You may need to write some ``helper'' functions that will be called by this function. Don't forget that we still have that rule about having a maximum of 30 statements per function!

2.4 Processing and output

  1. Begin by reading in the initial inventory, and storing the data. Use the function described in the section above to add each part to the inventory list. The parts should be stored alphabetically by name, and no name should appear more than once on the list.
  2. Display the initial inventory list in the order it is stored. See the primary_output file, below, for the precise formatting.
  3. Read in the Repair Manual and store the data. The jobs should be added to the array of Jobs in the order that they appear in the input file. (The job names do not have to be alphabetical.) As you are reading the parts list for each job, use the function described in the section above to add each part to the list of parts required for the job. For any particular job, the parts in the list should be stored in alphabetical order (by name), and no name should appear more than once on the list.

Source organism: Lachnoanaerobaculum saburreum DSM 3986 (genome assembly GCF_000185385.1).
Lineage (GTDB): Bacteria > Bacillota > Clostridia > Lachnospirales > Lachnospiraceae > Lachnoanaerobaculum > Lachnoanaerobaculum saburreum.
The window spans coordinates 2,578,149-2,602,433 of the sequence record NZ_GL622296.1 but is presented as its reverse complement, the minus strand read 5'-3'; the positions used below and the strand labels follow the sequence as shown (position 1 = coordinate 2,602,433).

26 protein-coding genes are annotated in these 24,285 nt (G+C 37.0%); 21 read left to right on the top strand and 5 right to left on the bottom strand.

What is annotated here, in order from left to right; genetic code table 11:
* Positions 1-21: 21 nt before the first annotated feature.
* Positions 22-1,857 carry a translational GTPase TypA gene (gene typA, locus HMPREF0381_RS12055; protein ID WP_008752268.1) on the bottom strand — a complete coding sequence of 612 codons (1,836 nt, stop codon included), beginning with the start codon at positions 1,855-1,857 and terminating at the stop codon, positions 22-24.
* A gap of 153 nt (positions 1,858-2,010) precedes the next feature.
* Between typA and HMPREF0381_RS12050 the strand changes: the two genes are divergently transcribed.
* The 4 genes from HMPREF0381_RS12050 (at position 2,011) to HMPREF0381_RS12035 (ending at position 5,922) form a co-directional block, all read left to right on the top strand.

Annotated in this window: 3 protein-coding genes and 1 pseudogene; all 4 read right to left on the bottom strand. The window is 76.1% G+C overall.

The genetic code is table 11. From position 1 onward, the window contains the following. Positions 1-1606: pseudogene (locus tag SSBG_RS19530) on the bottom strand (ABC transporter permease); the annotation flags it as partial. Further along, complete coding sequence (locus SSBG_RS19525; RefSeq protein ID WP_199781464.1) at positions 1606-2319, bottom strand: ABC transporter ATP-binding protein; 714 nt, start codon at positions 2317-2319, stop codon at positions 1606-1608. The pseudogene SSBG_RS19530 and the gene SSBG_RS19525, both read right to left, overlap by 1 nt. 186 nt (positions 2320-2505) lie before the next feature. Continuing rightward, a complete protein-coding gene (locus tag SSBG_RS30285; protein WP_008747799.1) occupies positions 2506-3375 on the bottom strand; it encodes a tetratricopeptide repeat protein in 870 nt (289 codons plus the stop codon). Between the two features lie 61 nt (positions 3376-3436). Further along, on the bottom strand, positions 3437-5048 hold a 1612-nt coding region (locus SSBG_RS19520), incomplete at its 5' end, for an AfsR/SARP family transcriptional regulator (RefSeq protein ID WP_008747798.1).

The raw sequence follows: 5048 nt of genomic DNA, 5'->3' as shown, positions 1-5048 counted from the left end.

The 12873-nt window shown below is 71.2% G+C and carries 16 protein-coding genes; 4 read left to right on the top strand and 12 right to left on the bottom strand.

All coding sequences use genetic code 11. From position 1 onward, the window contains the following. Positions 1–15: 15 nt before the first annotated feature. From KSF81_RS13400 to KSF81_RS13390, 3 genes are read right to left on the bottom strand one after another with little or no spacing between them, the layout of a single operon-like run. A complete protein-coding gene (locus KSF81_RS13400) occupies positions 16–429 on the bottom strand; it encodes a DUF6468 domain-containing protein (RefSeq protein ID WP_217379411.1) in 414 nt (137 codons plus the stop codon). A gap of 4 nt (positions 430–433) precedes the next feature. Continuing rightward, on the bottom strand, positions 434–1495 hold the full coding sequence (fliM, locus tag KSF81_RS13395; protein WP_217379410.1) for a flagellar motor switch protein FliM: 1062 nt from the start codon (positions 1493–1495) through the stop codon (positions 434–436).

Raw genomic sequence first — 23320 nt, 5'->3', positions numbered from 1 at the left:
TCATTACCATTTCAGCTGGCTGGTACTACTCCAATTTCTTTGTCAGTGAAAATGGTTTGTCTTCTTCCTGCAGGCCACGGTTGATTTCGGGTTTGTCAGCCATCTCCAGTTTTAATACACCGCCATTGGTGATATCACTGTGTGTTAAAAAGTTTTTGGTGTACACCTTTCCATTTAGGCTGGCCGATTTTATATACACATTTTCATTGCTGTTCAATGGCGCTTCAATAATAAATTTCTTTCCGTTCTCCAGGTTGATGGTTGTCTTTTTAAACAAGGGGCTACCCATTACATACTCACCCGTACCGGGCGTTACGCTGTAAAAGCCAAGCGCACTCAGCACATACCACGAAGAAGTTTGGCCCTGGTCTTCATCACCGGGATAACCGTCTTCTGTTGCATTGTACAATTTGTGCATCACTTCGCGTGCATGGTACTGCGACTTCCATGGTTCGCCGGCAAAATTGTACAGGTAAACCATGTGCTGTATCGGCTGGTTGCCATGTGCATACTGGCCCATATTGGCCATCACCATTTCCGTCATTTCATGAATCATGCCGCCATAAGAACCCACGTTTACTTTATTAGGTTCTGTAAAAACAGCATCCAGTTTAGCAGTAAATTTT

4. Display the Repair Manual in the order the jobs are stored. See the primary_output file, below, for the precise formatting.
  5. Print the line that says ``Time to fix some cars!'' (See the primary_output file, below, for the precise formatting.)
  6. Read in the list of jobs to perform, one at a time. After reading each job, perform the following actions:
    1. Check to see if you have a job by that name in your Repair Manual. If you don't, print the exact message: ``I do not know how to do this job.'' Then move on to the next job in the list.